Over the last few years, using a power meter to measure your training effort has become increasingly popular. Even some of the best power meters you can buy have become cheaper as new manufacturers have entered the fray, making them accessible to more people than ever before. With power meters available to suit a range of budgets, is it time to power up if you're still riding without?
Lightweight and reliable: Rotor 2INPower SL
Impressive for the money: SRAM Rival AXS Power Meter
Can switch between road and off-road: Garmin Rally RK200 Dual-sensing Power Meter pedals
Hard to fault in operation: Giant Power Pro Ultegra R8000 Power Meter
A sensible amount of money for power: 4iiii Precision 3 Power Meter Shimano 105 R7000
Accurate and very well built: Power2Max NGeco power meter
Very easy to use: Favero Assioma Duo power meter pedals
The original power meter: SRM Origin Power Meter
A power meter is a tool that can be used to help you become a stronger and fitter rider. When combined with a heart rate monitor, you can truly gauge how hard you're working using two very informative metrics.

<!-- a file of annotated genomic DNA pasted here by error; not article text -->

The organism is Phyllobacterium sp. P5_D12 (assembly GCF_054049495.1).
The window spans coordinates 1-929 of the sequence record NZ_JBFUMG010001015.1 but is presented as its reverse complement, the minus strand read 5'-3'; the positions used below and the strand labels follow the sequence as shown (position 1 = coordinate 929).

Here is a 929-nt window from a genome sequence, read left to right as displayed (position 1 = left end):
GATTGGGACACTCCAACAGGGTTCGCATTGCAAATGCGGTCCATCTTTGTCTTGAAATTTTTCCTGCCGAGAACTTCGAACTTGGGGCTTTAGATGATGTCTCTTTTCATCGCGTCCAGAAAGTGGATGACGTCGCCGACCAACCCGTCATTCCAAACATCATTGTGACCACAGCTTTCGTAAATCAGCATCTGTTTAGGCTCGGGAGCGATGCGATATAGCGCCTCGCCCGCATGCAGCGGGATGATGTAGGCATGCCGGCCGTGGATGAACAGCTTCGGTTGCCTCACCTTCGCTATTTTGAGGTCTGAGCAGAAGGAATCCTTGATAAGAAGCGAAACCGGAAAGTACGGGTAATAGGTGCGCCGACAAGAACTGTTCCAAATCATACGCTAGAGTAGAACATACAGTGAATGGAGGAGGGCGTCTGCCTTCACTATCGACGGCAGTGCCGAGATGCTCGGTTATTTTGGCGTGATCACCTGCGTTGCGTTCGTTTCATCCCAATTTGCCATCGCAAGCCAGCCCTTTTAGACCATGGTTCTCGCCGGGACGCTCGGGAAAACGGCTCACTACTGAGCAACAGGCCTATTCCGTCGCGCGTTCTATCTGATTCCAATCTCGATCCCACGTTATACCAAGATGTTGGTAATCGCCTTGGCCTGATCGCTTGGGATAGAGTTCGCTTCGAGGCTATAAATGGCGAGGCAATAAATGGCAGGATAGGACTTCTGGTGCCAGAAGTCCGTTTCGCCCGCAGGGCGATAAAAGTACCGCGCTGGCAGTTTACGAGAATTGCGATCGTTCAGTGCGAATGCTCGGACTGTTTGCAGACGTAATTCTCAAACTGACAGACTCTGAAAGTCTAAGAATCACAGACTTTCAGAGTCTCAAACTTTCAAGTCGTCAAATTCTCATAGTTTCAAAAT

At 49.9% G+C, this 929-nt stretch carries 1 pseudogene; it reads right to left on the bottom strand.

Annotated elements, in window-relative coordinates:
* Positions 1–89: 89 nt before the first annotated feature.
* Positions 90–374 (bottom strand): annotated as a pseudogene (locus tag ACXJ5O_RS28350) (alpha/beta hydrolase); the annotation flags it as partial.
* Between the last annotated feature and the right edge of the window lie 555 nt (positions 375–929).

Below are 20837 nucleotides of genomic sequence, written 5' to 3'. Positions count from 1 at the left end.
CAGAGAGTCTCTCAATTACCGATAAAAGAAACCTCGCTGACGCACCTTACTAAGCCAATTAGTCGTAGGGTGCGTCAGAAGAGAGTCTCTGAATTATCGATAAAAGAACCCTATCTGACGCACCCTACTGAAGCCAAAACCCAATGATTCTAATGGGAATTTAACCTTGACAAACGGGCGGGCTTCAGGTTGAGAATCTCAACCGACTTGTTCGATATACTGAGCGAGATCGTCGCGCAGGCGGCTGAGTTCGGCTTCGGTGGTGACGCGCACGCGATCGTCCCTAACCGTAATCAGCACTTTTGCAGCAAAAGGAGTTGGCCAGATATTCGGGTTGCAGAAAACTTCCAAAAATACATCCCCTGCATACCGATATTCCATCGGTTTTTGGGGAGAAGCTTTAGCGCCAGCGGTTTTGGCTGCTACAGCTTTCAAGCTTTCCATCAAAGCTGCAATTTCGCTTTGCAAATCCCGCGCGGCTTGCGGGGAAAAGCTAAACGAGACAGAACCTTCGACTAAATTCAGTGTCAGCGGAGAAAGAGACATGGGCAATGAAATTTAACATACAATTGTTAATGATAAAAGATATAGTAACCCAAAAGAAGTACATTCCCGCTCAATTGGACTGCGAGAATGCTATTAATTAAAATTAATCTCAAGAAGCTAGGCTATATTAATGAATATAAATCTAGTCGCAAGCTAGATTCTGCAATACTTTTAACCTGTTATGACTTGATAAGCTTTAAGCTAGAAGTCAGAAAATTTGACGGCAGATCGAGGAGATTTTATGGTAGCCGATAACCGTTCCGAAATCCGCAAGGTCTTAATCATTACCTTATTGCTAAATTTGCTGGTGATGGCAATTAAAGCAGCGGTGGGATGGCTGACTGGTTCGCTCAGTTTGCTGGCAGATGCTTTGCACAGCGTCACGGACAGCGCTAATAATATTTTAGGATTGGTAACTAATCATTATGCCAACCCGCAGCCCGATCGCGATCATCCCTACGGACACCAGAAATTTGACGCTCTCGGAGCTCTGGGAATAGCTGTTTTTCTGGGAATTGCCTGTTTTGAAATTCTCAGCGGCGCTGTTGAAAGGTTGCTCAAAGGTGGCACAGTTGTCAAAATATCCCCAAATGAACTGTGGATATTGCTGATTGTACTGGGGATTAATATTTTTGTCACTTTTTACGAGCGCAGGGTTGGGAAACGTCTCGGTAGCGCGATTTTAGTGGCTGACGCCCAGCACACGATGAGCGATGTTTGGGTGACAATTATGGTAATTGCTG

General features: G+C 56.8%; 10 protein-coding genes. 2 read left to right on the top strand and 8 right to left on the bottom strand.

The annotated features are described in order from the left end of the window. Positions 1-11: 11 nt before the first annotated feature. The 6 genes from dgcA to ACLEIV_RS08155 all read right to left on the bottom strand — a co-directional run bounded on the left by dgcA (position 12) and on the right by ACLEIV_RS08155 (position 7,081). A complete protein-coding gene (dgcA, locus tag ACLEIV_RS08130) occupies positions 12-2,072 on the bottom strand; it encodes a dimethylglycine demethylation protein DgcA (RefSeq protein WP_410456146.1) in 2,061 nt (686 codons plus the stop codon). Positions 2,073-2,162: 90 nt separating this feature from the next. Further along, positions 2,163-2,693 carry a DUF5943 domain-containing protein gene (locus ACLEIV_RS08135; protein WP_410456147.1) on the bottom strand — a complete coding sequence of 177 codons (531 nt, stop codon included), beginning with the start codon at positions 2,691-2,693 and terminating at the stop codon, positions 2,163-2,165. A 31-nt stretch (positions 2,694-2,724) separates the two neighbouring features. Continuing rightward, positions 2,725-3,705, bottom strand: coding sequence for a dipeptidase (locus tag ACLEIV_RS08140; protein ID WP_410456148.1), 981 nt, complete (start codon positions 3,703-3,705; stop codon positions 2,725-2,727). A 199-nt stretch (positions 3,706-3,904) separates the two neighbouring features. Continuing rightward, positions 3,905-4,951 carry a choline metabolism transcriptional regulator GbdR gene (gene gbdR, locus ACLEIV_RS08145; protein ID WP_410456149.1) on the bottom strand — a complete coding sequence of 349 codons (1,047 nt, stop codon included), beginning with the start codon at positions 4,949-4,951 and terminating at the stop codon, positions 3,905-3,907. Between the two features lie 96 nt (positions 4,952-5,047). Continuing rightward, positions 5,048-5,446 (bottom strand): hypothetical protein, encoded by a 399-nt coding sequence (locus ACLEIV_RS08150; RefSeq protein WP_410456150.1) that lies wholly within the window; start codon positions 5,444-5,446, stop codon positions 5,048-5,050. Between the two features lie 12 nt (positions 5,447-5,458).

Your power, expressed in watts or watts per kilogram (w/kg) of your bodyweight, provides you with extra data, that if used correctly can be beneficial for you in many ways.
> How to get the most from your limited training time
The most widely-used type of power meter uses electronic strain gauges to measure how much force you're putting into the bike, and from that will calculate your power. They are typically integrated into components such as cranksets, pedals or chainrings.
Previously, power-measuring rear hubs were a common method to obtain power data, but cranks and pedals are now the components most often used to house a power meter.
Previously, you would have needed a cycling computer to record data from your power meter as almost all power meters use ANT+ for communication - but some of the best smartwatches are also now capable of connecting to power meters via ANT+.
Some power meters also use Bluetooth which you'll need if you want to use, say, Strava on a phone to record your data.
Most power meters cost in the hundreds of pounds, which is a pretty significant purchase, but they can help you make the best use of training time and can be a satisfying way of gauging progress and maintaining your drive to achieve PBs, or just get faster and fitter.
Hopefully there is something for everyone in our picks below, and you'll also find some extra handy buying advice under our selections too...